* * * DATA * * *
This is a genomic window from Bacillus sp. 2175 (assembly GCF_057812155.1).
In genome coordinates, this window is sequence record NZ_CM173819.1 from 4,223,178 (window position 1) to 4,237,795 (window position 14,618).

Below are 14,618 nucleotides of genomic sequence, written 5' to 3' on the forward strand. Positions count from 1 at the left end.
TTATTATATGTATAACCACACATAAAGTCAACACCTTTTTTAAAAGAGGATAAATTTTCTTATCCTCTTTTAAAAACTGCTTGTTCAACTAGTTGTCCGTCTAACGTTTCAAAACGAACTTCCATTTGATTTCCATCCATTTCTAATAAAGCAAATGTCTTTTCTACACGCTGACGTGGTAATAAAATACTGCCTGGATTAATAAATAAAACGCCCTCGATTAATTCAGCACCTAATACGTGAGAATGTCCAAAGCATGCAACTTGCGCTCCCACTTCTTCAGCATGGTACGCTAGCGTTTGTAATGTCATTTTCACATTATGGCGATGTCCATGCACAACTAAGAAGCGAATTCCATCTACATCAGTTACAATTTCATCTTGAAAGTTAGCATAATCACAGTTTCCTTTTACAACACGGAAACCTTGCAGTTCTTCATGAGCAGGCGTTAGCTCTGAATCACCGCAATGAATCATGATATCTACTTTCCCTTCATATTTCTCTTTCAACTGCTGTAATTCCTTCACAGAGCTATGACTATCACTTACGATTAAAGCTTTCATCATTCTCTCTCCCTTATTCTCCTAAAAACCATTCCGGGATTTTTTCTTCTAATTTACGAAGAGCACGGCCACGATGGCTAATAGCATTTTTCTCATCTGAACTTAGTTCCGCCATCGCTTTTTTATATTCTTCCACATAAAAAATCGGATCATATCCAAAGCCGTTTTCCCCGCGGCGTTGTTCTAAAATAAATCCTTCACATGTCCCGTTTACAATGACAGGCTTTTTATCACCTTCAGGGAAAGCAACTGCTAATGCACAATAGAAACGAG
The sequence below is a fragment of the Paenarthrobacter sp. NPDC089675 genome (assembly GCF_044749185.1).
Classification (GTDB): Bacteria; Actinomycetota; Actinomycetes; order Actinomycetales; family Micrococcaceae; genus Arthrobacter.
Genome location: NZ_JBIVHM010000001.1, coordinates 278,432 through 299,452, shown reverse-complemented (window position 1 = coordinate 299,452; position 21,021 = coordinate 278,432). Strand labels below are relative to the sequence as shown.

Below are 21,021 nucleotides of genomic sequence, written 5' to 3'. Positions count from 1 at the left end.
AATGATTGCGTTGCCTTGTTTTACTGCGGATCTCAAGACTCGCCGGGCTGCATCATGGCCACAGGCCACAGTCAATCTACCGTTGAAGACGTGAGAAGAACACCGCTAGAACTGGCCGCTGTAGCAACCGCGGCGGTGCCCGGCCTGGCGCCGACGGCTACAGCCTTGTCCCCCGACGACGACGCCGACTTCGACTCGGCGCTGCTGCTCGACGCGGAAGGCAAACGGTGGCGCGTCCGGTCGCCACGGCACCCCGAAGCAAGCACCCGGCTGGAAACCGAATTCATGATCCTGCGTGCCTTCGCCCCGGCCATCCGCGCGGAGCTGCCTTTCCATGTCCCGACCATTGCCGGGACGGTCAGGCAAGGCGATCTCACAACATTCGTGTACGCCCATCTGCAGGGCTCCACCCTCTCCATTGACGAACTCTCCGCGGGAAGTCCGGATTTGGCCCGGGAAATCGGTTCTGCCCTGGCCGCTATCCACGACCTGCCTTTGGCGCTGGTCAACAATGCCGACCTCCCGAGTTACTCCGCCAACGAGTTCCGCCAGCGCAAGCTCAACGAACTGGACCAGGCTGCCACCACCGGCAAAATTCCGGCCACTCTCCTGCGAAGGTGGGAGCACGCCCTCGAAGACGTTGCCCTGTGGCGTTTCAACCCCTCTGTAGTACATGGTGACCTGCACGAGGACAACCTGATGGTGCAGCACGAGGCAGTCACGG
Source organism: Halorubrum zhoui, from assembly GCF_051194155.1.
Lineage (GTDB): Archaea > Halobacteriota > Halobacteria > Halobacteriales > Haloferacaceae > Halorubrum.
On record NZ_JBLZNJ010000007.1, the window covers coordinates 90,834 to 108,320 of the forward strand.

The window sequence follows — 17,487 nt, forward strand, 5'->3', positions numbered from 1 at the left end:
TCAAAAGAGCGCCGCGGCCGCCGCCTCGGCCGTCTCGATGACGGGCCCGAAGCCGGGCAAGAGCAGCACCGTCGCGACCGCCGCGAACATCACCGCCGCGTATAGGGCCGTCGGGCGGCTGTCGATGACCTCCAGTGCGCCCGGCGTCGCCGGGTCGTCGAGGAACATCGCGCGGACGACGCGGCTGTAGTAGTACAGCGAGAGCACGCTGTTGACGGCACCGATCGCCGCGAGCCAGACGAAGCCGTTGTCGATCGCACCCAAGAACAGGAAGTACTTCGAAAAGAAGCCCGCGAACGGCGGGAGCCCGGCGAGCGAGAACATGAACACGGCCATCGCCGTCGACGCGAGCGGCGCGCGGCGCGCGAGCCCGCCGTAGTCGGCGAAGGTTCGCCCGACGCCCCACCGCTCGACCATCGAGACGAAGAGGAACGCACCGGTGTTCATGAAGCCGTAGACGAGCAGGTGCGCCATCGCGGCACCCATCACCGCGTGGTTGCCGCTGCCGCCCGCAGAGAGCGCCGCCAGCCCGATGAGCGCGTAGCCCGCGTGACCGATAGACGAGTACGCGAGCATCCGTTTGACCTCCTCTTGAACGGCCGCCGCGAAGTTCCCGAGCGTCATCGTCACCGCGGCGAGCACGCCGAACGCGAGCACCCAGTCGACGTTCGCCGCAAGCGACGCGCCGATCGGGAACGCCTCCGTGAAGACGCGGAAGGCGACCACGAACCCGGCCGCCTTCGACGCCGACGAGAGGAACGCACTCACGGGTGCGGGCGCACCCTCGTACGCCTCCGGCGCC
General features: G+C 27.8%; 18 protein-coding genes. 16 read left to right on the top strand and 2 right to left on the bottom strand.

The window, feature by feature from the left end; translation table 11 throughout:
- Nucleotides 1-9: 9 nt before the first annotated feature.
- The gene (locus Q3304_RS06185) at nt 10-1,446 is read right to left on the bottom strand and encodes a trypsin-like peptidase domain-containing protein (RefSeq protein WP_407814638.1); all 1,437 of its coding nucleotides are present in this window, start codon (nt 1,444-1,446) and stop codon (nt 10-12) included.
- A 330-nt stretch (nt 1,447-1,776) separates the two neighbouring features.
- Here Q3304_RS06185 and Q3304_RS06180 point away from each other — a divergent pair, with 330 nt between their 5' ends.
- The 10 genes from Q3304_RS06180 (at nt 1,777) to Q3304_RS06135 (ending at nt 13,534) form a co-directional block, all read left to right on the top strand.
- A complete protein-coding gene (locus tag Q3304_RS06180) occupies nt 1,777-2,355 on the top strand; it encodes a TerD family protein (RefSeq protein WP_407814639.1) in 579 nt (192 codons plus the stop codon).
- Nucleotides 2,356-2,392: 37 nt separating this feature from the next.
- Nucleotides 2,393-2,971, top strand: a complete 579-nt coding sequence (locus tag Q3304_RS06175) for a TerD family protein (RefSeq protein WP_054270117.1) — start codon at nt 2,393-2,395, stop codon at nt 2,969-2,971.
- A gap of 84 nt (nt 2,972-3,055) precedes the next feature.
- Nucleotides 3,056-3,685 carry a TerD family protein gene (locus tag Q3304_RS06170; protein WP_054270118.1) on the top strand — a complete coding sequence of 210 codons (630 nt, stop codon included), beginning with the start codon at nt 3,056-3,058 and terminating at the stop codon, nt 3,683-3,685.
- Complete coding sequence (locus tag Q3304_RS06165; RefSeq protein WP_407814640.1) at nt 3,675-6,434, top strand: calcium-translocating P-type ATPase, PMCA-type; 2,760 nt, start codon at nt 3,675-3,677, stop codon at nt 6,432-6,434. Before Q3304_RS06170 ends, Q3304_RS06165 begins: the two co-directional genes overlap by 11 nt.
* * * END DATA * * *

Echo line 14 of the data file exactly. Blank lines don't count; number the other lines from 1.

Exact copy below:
TCAAAAGAGCGCCGCGGCCGCCGCCTCGGCCGTCTCGATGACGGGCCCGAAGCCGGGCAAGAGCAGCACCGTCGCGACCGCCGCGAACATCACCGCCGCGTATAGGGCCGTCGGGCGGCTGTCGATGACCTCCAGTGCGCCCGGCGTCGCCGGGTCGTCGAGGAACATCGCGCGGACGACGCGGCTGTAGTAGTACAGCGAGAGCACGCTGTTGACGGCACCGATCGCCGCGAGCCAGACGAAGCCGTTGTCGATCGCACCCAAGAACAGGAAGTACTTCGAAAAGAAGCCCGCGAACGGCGGGAGCCCGGCGAGCGAGAACATGAACACGGCCATCGCCGTCGACGCGAGCGGCGCGCGGCGCGCGAGCCCGCCGTAGTCGGCGAAGGTTCGCCCGACGCCCCACCGCTCGACCATCGAGACGAAGAGGAACGCACCGGTGTTCATGAAGCCGTAGACGAGCAGGTGCGCCATCGCGGCACCCATCACCGCGTGGTTGCCGCTGCCGCCCGCAGAGAGCGCCGCCAGCCCGATGAGCGCGTAGCCCGCGTGACCGATAGACGAGTACGCGAGCATCCGTTTGACCTCCTCTTGAACGGCCGCCGCGAAGTTCCCGAGCGTCATCGTCACCGCGGCGAGCACGCCGAACGCGAGCACCCAGTCGACGTTCGCCGCAAGCGACGCGCCGATCGGGAACGCCTCCGTGAAGACGCGGAAGGCGACCACGAACCCGGCCGCCTTCGACGCCGACGAGAGGAACGCACTCACGGGTGCGGGCGCACCCTCGTACGCCTCCGGCGCC